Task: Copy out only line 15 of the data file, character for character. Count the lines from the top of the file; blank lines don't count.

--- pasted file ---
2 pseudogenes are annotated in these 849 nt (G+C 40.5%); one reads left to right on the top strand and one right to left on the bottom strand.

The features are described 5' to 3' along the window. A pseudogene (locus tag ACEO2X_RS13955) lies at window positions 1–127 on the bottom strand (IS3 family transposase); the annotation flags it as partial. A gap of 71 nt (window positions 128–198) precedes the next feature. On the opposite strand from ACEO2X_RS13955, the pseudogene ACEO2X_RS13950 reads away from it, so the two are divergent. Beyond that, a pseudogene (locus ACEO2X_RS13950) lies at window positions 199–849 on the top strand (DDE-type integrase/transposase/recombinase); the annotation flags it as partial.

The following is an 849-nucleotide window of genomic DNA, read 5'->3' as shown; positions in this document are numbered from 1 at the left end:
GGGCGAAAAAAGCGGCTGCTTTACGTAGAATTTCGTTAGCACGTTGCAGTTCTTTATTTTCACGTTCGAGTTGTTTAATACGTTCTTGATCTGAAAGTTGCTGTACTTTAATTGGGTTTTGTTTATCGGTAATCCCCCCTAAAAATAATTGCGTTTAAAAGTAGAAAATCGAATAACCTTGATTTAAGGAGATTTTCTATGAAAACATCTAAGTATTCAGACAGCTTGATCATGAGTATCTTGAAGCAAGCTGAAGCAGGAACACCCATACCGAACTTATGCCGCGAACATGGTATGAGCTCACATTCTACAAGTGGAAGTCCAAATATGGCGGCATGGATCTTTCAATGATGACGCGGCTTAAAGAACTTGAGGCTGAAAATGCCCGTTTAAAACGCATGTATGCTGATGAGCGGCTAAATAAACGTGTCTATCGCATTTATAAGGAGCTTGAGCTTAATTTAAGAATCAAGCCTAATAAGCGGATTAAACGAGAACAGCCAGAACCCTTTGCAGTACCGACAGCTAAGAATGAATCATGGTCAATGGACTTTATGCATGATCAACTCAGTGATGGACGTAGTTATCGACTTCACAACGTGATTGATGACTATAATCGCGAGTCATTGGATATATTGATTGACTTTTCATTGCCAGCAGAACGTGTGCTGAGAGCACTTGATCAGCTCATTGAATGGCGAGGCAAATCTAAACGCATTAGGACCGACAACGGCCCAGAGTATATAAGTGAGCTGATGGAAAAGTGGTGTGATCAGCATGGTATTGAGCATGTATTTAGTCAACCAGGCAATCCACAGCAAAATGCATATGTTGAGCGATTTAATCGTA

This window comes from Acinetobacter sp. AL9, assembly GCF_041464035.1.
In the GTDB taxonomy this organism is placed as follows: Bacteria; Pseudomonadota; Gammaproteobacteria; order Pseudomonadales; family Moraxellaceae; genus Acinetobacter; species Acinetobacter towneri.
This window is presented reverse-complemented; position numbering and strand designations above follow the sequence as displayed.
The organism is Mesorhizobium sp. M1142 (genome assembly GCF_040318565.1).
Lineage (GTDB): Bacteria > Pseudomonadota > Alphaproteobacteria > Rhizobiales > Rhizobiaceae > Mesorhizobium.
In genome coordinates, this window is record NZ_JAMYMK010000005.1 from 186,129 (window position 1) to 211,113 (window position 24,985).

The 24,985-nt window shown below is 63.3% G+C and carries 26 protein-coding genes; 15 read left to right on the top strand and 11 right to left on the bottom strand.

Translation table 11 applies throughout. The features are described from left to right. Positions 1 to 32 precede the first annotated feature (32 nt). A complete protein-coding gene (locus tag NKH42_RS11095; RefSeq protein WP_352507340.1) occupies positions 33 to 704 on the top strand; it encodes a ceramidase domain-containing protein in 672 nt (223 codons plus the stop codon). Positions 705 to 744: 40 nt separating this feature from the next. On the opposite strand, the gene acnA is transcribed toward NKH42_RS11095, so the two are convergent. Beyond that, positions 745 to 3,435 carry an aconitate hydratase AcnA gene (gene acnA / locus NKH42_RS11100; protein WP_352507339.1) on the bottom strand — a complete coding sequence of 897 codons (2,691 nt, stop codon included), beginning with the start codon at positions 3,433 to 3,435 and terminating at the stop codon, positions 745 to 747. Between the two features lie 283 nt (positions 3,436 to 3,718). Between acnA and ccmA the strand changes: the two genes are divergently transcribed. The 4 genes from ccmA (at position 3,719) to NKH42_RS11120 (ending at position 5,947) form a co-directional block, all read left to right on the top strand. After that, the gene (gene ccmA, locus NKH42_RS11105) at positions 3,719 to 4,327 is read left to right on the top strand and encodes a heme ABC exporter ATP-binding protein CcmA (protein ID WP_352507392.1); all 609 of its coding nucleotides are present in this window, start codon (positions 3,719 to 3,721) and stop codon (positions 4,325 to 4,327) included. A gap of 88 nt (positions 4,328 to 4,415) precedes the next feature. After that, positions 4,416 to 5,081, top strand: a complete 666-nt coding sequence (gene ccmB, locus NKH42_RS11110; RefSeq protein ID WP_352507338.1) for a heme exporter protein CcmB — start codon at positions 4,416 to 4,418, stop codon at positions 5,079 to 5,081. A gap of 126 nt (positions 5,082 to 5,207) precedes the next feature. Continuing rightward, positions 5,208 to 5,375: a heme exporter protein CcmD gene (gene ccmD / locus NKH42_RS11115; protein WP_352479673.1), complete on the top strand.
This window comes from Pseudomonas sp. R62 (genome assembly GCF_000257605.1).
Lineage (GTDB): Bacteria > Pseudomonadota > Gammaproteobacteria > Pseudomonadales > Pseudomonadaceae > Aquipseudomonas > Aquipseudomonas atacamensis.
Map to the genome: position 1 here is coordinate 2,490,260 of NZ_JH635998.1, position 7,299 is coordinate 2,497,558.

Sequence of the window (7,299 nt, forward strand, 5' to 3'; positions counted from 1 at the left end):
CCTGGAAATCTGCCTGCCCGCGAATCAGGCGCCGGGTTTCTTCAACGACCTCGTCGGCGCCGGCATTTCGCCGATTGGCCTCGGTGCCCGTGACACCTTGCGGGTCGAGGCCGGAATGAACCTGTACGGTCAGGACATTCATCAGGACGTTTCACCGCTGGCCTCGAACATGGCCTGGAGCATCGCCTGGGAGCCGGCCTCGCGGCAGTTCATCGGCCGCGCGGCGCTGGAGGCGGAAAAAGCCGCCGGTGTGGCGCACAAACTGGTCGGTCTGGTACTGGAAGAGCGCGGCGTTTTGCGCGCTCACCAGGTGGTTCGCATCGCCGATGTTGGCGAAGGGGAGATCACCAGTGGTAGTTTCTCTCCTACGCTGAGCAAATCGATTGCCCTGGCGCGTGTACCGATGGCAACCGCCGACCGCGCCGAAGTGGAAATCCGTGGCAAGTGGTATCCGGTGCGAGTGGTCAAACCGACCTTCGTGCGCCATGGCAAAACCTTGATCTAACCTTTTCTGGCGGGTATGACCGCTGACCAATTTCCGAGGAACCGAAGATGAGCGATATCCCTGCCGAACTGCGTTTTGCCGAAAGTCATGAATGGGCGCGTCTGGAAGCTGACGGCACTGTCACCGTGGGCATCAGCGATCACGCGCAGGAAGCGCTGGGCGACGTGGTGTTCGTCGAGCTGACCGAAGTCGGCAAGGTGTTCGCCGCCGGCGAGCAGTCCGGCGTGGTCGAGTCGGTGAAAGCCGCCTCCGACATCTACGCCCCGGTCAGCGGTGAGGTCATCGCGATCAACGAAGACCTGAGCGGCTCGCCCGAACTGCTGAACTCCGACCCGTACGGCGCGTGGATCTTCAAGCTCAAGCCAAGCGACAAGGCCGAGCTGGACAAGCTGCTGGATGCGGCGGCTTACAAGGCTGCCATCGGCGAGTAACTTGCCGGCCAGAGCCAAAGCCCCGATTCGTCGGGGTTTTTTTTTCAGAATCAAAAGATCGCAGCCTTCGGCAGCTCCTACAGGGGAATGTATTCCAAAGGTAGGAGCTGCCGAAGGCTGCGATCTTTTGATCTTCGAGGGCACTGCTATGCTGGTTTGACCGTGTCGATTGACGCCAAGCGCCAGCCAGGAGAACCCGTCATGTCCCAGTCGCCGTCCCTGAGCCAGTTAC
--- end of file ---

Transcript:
Map to the genome: position 1 here is coordinate 2,490,260 of NZ_JH635998.1, position 7,299 is coordinate 2,497,558.